I call it a night just before midnight on Tuesday.
When I wake up around 06:00 on Wednesday, I pick up my iPad to play a turn or two on my Scrabble app before I start the day (I know, I’m eccentric, but I’m OK with it!). Lo and behold, I’m prevented from doing my morning word workout because I can’t login to Facebook. When I try, I get this message:
When I click on continue, I get this message:
Hmmmm. I check in with Laura Bates of Women, Action, & Media (WAM). “Have all the #VAW images and pages on FB been taken down?” I wonder in an email.
Apparently not. While my content protesting the existence of such content has been removed, and I, the administrator of the “offending” page, have been blocked, countless images like the ones below (captured by WAM throughout Wednesday) are still up elsewhere on Facebook.
The examples used in the open letter include some of the ones in the next gallery below, some shown beside advertising as they would appear on a Facebook page.
According to WAM and others, there are hundreds of similar images, and videos including many that are even more violent than the ones I’ve reproduced here. (I know it’s hard to imagine).
Can it really be possible that some people think this kind of thing is a joke? That it’s funny? These kind of images desensitize (at the very least), and legitimize (at worst) acts of violence and brutality against girls and women.
If you were an advertiser, would you want your ads to appear next to this kind of content?
WAM captures new images on a daily basis here.
All my pages remain intact throughout the “blockade,” which includes 12 hours of no access whatsoever to Facebook, and a further six hours during which I can login, but cannot use it and so cannot administer my pages, post or share content, make comments etcetera. (I could play Scrabble though :P)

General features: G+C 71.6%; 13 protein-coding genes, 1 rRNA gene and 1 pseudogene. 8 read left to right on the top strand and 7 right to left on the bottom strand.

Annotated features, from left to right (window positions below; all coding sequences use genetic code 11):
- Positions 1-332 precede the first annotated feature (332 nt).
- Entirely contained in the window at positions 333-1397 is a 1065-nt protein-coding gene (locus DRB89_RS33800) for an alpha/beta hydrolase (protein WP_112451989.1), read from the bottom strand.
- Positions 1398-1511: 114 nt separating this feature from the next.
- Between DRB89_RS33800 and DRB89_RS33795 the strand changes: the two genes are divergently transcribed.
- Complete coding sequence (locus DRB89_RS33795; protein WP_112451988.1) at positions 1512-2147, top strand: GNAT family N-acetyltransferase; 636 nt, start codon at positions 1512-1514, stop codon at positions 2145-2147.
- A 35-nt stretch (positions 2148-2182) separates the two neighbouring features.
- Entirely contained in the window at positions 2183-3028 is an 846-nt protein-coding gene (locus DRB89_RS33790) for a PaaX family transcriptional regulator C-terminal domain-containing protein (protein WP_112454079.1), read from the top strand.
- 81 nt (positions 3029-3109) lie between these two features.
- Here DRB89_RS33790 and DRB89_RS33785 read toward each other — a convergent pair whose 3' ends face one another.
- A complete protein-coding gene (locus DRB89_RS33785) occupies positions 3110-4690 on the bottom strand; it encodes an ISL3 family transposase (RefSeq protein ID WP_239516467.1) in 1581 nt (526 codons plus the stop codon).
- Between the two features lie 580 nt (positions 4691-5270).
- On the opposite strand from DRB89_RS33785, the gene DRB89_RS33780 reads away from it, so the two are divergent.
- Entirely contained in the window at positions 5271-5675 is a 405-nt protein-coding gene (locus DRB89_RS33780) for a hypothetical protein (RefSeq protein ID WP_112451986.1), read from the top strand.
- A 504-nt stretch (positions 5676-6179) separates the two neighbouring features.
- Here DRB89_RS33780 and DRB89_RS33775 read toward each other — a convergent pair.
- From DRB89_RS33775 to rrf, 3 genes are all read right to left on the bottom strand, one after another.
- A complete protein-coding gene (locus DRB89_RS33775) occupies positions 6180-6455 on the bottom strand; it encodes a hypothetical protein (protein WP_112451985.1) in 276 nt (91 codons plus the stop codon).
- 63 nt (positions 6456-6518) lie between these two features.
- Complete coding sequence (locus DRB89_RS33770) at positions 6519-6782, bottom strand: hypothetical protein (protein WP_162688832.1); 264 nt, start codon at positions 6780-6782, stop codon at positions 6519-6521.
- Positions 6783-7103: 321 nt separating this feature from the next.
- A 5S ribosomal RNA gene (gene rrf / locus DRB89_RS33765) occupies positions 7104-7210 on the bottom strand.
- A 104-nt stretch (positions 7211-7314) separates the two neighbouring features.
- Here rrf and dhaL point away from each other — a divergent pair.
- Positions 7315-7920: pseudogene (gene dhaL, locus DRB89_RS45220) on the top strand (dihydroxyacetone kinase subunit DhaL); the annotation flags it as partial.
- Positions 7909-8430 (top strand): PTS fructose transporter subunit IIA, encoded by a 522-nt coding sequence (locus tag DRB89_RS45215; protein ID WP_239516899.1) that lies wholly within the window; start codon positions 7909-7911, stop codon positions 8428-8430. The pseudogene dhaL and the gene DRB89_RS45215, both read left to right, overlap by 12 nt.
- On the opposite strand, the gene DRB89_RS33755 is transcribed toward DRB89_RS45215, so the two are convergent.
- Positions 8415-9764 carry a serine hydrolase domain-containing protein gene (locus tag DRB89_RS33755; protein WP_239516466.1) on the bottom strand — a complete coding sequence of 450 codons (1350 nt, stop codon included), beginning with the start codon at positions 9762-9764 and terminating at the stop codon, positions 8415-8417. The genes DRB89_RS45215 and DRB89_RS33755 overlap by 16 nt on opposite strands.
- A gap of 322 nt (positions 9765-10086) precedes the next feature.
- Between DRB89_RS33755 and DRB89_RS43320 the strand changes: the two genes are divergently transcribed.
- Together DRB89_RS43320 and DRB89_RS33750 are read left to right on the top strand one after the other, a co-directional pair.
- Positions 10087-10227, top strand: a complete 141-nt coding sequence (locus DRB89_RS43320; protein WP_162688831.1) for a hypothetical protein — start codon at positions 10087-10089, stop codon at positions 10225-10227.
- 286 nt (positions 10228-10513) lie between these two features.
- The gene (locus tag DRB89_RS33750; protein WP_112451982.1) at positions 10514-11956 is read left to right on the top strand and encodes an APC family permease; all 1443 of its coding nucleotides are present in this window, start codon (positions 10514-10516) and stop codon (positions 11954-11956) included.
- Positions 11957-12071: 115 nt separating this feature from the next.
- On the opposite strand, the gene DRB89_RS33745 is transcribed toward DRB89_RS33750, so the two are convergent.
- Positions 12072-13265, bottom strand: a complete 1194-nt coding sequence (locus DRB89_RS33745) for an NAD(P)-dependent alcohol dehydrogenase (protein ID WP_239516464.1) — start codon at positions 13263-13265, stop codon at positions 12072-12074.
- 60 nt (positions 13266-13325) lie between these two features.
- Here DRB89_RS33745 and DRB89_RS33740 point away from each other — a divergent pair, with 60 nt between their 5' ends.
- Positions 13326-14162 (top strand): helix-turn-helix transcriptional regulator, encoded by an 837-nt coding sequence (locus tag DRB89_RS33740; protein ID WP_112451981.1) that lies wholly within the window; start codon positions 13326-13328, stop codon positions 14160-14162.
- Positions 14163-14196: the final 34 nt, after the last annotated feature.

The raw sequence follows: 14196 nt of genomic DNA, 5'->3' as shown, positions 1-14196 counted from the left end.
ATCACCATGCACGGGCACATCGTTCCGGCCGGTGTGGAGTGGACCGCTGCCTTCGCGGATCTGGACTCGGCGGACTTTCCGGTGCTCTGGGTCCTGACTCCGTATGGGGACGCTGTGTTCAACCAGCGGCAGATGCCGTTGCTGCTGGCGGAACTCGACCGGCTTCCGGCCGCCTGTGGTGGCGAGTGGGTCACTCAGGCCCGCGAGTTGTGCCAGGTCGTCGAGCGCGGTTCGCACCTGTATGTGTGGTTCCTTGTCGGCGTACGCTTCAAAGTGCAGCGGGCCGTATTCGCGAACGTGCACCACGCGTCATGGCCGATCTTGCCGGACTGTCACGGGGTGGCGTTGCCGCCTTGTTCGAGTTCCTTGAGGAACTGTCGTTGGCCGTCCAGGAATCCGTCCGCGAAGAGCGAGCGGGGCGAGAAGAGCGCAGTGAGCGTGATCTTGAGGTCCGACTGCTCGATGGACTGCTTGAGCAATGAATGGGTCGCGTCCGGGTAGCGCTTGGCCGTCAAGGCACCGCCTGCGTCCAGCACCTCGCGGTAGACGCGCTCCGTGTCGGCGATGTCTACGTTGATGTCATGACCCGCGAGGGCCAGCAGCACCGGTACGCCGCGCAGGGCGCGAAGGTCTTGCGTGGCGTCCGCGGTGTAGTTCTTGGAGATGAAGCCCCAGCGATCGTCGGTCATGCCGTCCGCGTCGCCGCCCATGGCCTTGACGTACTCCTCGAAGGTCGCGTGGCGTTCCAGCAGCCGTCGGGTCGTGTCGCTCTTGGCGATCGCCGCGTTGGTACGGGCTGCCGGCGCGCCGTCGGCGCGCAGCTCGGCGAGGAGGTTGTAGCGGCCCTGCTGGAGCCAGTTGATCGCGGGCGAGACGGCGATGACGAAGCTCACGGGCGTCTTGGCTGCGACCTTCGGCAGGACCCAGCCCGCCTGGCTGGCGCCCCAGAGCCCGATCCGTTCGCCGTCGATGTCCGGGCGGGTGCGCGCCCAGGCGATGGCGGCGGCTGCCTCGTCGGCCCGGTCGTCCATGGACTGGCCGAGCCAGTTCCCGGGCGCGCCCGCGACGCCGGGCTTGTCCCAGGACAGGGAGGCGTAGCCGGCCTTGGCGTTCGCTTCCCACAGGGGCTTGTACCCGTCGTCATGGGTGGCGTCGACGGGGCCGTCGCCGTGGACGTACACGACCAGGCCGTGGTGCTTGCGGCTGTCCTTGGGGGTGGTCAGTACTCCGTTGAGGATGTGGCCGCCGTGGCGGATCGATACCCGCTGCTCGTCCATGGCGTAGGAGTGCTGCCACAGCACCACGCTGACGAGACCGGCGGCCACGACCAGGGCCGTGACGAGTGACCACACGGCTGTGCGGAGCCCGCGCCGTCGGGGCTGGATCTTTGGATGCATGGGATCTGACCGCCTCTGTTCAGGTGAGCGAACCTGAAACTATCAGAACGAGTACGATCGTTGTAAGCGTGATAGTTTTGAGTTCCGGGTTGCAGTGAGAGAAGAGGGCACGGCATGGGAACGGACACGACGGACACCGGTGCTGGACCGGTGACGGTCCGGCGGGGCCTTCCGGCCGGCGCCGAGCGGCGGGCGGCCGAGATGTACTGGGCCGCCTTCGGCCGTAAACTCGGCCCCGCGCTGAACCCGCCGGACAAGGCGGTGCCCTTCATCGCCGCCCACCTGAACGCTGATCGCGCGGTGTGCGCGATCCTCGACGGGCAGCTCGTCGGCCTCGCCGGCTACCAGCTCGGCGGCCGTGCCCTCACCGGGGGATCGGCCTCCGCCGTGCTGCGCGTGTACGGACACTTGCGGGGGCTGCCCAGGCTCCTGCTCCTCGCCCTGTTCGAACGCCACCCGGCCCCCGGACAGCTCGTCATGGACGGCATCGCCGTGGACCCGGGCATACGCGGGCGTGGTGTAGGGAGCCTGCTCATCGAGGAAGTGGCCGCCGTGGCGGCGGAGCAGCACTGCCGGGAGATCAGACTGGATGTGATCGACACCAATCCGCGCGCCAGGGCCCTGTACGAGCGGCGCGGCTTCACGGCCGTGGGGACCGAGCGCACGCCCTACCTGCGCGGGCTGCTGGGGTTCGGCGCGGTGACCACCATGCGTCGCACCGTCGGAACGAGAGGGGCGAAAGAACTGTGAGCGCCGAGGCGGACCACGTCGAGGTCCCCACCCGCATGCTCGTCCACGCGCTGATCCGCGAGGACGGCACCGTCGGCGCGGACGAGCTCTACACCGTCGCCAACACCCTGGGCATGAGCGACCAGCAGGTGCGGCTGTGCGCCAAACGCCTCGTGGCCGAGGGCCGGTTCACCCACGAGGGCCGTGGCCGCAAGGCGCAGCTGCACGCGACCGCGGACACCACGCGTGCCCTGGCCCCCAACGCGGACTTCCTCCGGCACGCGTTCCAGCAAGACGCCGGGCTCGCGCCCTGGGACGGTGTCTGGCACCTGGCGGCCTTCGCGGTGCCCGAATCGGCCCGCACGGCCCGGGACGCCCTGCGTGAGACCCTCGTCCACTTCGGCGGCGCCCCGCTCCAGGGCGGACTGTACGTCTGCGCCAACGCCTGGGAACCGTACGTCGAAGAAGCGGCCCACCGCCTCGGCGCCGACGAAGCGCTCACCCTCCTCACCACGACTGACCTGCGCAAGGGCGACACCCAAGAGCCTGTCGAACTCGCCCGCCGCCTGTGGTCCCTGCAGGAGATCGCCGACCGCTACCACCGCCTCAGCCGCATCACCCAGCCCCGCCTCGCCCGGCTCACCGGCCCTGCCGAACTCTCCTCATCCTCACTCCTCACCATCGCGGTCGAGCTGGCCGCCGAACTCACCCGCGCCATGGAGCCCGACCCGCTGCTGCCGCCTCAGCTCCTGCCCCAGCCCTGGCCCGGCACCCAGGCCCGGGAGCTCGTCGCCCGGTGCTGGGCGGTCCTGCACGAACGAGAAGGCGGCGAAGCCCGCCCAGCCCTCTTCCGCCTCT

In a supreme piece of irony, Stop the Worldwide War on Girls posted the image below on its Facebook page early this morning.
It captures an ad for Facebook COO Sheryl Sandberg’s book (bottom right) with a gallery of images advocating violence against women.
Perhaps even MORE ironic (if that’s possible) is this:
Two hours after this post went live (i.e. 17:00 Friday May 24), I learn (via a Twitter friend) that the content for which I was blocked (i.e. the “tape her and rape her” image) is still up (!), and has been since it was originally posted in February. It may or may not still be there by the time you read this.
(Susan notes: on Saturday May 25, at 16:17, I posted an update “I’m confused Facebook…” containing even more irony. Sometime in the hour or so after that post went live, the page on which the offending content appeared was taken down by Facebook. A tiny victory in a much bigger war.)
Don’t get me wrong. I have nothing against Facebook. On the contrary, I’m grateful to the social media giant for providing me (and millions of others) a platform to connect with people worldwide, share interesting, relevant and engaging information, and be part of a dynamic global community.